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Home > Defence Equipment News > MGCS ~ Main Ground Combat System Study Go-Ahead

MGCS ~ Main Ground Combat System Study Go-Ahead

The E-MBT demonstrator, unveiled at Eurosatory 2018, produced by the KNDS partnership of Germany’s KMW and France’s Nexter mates a French Leclerc turret to a German Leopard 2 hull [©Bob Morrison]
KMW, Nexter and Rheinmetall have received the go-ahead for the initial Franco-German MGCS (Main Ground Combat System) architecture study.

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Joint Press Release, Munich / Versailles / Düsseldorf, 20 May 2020: Standing for Main Ground Combat System, MGCS is a joint Franco-German defence project. The programme, to be implemented under German political leadership, is tasked with developing a main combat system to succeed the Bundeswehr’s Leopard 2 and the French Army’s Leclerc starting in 2035.

Making the start of the MGCS procurement programme Krauss-Maffei Wegmann (KMW), Nexter Systems and Rheinmetall AG established an ARGE in December 2019. Now, the partners and the German Federal Office of Bundeswehr Equipment, Information Technology and In-Service Support (BAAINBw), acting in the name of Germany and France, have signed a contract for the ‘System Architecture Definition Study – Part 1’ (SADS Part 1). This contract sounds the industrial starting gun for a MGCS Demonstration Phase.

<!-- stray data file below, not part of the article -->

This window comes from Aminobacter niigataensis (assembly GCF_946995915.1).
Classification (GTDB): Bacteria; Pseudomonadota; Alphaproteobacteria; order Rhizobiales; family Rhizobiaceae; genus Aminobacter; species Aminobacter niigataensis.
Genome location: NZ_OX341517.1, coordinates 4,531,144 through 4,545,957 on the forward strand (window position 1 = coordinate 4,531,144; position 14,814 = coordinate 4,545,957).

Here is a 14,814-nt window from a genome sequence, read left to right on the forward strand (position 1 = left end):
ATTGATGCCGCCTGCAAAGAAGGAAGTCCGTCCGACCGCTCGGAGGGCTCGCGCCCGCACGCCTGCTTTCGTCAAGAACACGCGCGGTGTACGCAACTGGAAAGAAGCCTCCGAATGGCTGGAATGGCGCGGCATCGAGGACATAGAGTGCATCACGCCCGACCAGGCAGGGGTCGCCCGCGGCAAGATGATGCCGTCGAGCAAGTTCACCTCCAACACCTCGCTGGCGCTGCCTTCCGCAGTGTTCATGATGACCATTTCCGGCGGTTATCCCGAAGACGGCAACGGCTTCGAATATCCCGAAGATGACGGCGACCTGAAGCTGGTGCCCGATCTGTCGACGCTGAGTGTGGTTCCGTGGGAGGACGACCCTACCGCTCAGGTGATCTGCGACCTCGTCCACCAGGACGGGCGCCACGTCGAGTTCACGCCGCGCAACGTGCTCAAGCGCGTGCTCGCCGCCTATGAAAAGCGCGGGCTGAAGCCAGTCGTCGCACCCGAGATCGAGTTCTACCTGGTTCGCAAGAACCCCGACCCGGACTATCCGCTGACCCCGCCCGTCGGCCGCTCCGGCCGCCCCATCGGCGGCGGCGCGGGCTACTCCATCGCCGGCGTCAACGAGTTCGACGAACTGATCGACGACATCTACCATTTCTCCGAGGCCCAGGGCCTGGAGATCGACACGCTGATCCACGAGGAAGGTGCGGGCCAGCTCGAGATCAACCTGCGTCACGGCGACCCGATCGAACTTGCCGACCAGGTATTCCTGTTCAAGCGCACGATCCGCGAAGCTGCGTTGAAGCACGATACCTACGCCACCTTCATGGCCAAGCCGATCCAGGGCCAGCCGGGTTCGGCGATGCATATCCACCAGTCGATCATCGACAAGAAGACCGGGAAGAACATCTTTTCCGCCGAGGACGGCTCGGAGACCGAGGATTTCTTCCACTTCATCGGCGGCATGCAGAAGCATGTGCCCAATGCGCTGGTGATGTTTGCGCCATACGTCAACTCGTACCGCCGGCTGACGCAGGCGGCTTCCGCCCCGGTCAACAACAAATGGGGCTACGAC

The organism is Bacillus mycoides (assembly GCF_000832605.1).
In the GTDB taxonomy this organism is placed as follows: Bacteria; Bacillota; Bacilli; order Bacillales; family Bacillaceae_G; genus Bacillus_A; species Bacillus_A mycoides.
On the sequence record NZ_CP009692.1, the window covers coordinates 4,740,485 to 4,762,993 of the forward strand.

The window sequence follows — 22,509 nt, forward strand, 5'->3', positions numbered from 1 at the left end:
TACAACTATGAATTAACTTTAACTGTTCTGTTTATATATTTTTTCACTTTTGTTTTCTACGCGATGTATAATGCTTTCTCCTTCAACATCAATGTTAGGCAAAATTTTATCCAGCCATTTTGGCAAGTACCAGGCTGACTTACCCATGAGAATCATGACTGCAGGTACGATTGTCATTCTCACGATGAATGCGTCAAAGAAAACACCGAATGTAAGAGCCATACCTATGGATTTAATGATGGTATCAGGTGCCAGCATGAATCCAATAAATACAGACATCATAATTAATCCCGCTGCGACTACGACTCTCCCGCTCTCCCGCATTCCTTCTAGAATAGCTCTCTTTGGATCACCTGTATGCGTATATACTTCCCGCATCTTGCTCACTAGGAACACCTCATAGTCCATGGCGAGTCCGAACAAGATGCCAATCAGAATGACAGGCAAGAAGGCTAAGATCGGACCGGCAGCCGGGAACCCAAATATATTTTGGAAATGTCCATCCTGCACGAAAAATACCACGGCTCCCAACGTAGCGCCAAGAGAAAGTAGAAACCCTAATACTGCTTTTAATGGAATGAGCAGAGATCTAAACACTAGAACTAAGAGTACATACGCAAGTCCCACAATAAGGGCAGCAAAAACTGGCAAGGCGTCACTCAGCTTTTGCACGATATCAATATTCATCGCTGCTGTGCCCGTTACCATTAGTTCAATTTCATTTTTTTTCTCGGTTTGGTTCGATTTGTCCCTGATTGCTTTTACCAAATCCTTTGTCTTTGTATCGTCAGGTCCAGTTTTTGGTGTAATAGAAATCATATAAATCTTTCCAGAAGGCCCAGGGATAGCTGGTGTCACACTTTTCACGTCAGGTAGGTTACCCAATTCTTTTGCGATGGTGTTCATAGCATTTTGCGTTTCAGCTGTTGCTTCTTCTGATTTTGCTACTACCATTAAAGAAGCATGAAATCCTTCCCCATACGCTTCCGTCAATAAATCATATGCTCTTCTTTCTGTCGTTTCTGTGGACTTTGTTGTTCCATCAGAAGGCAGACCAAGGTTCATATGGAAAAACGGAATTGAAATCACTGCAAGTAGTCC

At the Franco-German Ministerial Council meeting in Toulouse on 16 October 2019, the defence ministers of both nations, Florence Parly and Annegret Kramp-Karrenbauer, emphasized their commitment to developing the MGCS.

The ARGE is a German acronym standing for Arbeitsgemeinschaft, or ‘working group’. Under German law, the ARGE serves as the contractual partner of the procurement authority (BAAINBw) during the first phase of the programme. Officials of the three companies represent the ARGE vis-à-vis third parties.

Rheinmetall’s MBT Revolution [image © Rheinmetall]

The aim of the study is to harmonise the final MGCS concepts of the previous phase, to analyse further details, and to propose a common multi-platform architecture. The three contractual partners will assess various aspects of different concepts: technical feasibility in the projected time frame allotted for the programme; ability to fulfil the operational needs of both armies; efficiency and compatibility with national ‘systems of systems’ (SCORPION for France and Digitization of Land-Based Operations (D-LBO) for Germany). Work shares in the SADS Part 1 are to be distributed equally between France and Germany on a fifty-fifty basis. The first phase of architecture work is expected to last 18 months.

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